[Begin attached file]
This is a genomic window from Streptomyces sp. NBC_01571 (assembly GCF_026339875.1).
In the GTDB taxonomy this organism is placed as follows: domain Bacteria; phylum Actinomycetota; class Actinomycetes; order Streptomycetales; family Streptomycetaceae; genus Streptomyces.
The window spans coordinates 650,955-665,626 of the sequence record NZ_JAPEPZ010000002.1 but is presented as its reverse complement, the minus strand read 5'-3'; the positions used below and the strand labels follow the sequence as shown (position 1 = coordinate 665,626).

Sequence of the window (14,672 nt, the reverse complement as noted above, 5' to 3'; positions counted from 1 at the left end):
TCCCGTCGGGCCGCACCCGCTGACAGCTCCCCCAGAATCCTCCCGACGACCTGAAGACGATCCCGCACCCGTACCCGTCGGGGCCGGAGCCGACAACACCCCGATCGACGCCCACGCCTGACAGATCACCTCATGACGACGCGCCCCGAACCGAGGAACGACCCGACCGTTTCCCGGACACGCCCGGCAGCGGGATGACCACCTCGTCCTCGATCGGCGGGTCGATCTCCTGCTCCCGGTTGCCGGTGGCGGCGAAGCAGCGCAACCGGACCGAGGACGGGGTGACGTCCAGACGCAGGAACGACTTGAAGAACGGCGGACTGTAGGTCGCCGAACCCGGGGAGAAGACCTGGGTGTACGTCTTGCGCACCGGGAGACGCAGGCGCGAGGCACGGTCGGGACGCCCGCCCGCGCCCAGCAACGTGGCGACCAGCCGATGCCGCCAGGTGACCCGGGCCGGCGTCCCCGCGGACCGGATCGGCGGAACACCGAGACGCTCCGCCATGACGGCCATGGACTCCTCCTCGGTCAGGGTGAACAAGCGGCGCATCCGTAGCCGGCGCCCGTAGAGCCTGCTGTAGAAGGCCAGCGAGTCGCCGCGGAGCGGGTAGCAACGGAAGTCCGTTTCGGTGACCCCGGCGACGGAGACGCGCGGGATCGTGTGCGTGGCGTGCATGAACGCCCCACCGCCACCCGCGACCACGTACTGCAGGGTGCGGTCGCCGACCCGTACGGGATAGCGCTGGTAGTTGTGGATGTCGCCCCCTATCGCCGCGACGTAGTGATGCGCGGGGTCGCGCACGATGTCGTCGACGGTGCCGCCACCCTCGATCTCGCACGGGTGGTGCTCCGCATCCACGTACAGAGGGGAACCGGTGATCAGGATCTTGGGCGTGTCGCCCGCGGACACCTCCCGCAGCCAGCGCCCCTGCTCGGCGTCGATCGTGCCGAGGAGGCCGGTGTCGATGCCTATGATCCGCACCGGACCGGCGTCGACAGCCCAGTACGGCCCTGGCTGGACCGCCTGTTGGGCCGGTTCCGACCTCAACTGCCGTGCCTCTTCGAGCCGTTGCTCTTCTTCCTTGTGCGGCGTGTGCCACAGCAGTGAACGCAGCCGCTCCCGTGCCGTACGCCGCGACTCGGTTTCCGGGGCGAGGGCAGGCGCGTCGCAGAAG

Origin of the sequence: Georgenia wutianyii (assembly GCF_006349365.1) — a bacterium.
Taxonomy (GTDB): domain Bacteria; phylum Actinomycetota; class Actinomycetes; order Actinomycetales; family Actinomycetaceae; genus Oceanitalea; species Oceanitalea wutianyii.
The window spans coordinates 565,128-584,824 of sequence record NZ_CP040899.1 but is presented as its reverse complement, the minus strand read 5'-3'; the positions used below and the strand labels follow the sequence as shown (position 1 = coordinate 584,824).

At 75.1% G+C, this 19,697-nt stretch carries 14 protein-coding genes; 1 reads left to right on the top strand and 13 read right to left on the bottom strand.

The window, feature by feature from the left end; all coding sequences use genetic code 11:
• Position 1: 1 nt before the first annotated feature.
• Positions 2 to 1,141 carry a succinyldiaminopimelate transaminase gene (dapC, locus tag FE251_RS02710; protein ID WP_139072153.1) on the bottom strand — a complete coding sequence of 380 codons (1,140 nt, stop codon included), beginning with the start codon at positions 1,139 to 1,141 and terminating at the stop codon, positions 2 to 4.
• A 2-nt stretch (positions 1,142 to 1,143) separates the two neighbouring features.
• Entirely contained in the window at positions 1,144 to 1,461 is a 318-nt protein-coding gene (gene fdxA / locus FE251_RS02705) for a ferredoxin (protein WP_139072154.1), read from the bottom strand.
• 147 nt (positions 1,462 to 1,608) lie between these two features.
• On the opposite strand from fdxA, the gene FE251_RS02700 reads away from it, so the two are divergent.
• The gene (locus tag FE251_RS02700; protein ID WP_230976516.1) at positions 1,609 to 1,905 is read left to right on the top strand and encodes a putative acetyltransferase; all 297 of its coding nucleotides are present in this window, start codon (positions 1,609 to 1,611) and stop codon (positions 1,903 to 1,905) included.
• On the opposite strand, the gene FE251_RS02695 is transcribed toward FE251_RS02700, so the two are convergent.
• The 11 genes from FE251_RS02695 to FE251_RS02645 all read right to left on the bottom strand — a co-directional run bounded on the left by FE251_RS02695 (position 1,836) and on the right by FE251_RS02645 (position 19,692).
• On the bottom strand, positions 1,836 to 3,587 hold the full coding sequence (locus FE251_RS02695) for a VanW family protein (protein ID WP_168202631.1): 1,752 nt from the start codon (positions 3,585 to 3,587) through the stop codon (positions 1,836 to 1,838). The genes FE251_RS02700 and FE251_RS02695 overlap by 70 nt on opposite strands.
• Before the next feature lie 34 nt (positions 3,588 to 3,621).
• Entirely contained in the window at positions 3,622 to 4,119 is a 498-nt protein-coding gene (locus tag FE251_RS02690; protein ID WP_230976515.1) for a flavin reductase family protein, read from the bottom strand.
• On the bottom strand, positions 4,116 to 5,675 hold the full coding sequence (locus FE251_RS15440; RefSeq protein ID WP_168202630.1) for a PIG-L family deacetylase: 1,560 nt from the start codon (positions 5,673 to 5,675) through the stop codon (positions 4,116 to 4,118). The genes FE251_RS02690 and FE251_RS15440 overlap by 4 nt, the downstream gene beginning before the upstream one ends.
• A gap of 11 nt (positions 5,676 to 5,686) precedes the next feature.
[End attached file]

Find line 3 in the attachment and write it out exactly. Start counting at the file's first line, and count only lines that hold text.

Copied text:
The window spans coordinates 650,955-665,626 of the sequence record NZ_JAPEPZ010000002.1 but is presented as its reverse complement, the minus strand read 5'-3'; the positions used below and the strand labels follow the sequence as shown (position 1 = coordinate 665,626).